Landen Kerr arrived in Paris, France in the fall of 2012 as a student. Upon her arrival to the French capital, she had no idea she would fall in love with this photogenic city. She imagined travel around Europe and then returning to Texas.
Instead, she decided to move her life full-time to Paris where she now works as a full-time photographer, writer, and travel planner. Her collection of
This article will explore her success as a French photographer and how her love for Paris turned into a new life and place to call home.
Tell us where you are from and how you got started in
I’m originally from Dallas, Texas but am now based in Paris. My first introduction to
You mainly photograph Paris scenes, talk about how you decide where to shoot?
I very rarely set out with the intention to shoot something specific. Usually I just walk around and see something that catches my eye. The thing about Paris is there’s always something whether it’s a door, an architectural detail, or a beautiful reflection on the river.
Oftentimes I may have walked by something hundreds of times, but the light happens to be just perfect. To me this is part of the magic and the allure of Paris when things just seemingly present themselves in a way that’s begging to be photographed.
Favorite places to shoot in Paris and why?
I love photographing the Musée du Louvre whether it’s from across the Seine, inside the Jardin des Tuileries, or up close. There are so many different perspectives and the different exquisite little details jump out depending on the time of day or the season.
I live on the Left Bank and love walking around Saint-Germain-des-Prés and taking photos. There are so many great cafés to photograph and they’re such a quintessential part of life in Paris. I think it’s just a beautiful timeless, representation of the city.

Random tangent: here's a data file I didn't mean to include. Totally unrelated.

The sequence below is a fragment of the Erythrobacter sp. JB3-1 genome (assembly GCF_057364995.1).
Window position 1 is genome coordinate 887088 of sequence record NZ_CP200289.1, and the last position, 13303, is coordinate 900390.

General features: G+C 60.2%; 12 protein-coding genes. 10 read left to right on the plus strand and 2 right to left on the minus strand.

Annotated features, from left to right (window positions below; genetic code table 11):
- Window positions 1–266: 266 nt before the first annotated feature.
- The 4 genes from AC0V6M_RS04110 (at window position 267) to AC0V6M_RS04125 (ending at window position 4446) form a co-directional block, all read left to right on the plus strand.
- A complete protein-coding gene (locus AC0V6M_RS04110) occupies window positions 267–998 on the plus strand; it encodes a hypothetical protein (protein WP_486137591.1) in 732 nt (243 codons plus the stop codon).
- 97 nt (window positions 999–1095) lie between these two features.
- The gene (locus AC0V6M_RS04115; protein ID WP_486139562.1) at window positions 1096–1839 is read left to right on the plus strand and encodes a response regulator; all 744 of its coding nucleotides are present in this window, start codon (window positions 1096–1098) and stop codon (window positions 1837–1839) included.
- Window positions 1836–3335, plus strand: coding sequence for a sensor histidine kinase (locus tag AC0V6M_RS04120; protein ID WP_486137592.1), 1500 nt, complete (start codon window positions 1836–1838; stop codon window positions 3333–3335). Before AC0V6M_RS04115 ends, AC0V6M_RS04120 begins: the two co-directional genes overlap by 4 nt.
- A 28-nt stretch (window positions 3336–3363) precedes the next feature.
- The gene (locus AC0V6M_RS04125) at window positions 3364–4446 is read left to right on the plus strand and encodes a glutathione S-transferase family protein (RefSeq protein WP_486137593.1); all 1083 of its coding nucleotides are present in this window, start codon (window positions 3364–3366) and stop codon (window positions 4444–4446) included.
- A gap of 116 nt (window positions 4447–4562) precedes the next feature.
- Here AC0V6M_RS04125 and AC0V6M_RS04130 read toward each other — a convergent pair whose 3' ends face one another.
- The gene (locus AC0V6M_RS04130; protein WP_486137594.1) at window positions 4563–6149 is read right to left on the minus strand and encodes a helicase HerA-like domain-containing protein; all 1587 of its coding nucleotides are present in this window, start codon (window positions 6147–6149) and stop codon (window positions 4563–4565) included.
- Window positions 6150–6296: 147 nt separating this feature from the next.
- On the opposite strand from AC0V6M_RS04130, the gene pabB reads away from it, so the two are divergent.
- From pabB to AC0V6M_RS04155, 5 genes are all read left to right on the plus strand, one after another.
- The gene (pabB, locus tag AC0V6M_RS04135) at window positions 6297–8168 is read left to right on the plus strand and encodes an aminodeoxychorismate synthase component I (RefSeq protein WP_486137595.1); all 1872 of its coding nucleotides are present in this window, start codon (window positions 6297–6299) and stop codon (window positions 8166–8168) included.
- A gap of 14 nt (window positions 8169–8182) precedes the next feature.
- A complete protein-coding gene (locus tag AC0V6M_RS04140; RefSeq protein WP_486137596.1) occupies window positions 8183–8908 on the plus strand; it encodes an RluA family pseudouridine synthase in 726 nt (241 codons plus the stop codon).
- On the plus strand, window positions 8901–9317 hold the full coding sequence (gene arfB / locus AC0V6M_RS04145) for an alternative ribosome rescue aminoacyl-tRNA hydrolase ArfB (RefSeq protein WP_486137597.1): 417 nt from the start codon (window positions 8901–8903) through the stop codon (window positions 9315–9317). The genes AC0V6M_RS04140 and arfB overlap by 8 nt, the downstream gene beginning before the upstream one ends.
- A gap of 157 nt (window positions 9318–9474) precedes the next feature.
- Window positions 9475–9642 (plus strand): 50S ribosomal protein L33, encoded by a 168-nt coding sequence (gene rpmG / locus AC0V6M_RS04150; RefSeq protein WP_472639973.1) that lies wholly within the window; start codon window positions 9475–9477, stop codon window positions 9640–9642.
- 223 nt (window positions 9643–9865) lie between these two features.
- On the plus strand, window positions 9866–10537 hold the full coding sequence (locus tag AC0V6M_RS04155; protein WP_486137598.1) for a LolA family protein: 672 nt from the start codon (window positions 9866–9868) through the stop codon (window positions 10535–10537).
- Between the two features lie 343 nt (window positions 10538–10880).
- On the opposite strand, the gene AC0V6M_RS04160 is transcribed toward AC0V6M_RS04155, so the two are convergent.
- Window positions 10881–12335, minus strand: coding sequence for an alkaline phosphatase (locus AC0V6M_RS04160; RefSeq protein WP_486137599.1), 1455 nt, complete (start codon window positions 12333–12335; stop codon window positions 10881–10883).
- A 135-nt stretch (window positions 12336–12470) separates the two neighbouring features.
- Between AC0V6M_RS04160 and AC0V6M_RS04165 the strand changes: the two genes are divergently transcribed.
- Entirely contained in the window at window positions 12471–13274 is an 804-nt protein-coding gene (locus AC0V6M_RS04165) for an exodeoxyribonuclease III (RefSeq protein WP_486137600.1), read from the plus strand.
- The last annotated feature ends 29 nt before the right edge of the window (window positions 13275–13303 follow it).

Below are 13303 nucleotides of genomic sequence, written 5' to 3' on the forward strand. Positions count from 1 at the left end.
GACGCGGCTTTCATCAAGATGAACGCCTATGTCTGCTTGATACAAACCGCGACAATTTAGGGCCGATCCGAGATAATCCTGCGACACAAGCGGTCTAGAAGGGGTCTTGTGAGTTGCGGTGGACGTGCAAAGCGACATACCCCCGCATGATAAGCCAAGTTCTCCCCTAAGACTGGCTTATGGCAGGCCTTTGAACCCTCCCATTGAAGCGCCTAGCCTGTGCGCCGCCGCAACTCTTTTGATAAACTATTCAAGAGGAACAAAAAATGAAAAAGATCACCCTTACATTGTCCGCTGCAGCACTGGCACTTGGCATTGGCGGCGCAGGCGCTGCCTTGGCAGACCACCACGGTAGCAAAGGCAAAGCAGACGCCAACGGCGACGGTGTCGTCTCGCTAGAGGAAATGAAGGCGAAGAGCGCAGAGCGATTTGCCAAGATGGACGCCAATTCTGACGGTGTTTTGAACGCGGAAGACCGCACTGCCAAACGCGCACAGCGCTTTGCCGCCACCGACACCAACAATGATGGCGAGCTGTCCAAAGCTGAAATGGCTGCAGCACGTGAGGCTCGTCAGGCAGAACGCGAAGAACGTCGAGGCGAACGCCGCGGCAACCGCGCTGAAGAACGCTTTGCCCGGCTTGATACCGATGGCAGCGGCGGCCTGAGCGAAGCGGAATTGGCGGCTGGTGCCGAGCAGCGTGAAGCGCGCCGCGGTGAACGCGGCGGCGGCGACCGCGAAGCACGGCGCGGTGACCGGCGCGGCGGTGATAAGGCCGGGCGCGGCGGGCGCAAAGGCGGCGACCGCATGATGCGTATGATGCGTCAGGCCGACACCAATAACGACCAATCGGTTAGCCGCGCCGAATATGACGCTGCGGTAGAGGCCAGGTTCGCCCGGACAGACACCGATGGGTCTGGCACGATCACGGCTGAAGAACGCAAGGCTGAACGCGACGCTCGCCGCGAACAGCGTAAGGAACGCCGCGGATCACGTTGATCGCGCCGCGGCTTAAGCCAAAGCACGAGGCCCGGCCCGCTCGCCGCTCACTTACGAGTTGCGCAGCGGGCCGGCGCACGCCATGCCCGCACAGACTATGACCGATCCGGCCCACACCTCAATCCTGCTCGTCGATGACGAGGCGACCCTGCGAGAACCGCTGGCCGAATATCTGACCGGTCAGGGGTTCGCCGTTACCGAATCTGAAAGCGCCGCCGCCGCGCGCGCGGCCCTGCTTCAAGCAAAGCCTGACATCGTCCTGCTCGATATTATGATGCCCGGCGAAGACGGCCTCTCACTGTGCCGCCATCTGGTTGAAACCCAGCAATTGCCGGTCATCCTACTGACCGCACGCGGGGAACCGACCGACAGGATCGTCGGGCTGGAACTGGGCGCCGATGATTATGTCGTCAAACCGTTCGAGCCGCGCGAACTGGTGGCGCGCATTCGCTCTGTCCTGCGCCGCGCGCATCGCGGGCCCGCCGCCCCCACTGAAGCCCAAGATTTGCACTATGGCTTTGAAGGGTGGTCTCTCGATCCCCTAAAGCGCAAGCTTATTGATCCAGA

Any advice for people wanting to shoot in Paris?
I wear my camera around my neck and always have my phone ready to grab. If I’m walking around and see something I love, I want to be able to take the photo quickly. The light can change or someone can move into the frame and it completely changes the shot. I’ve also learned to stop right when I see a shot because moving even just one more step can change it.
If the weather is nice, I recommend waking up early to shoot. If you can get outside just as the sun is rising it’s really wonderful. The entire city seems to be still and the light is truly breathtaking. It’s almost like watching Paris wake up. You can catch people setting up the café chairs and getting ready for the day and get some really clean photos without as many people and cars in the background.
You often shoot with your iPhone, what is your favorite way to edit the photos after?
I edit all of my iPhone pictures directly in Photos. I never edit things too drastically and sometimes you can barely tell that I’ve changed anything, but I just like to make the colors really pop. I’ve gotten more comfortable using the perspective tools and will adjust those as well.
If I’m going to share a photo to my Instagram feed, I crop it in the 4:5 aspect ratio and also export it through VSCO. I don’t use any of the VSCO filters, but I think it helps mitigate Instagram image compression and leaves you with the highest quality image possible.
How has Paris changed your
For me Paris is the ultimate subject and muse. It’s the perfect backdrop and there’s always something new to discover. I love all of the little details you notice while walking around the city and it really allowed me to hone in and focus.
Instagram has become a great marketing tool for you, talk about how you built up your following?
On Instagram I really make a point of trying to share something from that day as much as possible. I always do that in stories, but I really strive for it on my feed as well. I think my community enjoys and appreciates the authenticity and the fact that they’re seeing Paris or France on that actual day. I try to stay in my lane and photograph what I like. I do pay attention to what my home feed looks like as a whole as well because I think it’s important for first impressions and for people to see my style of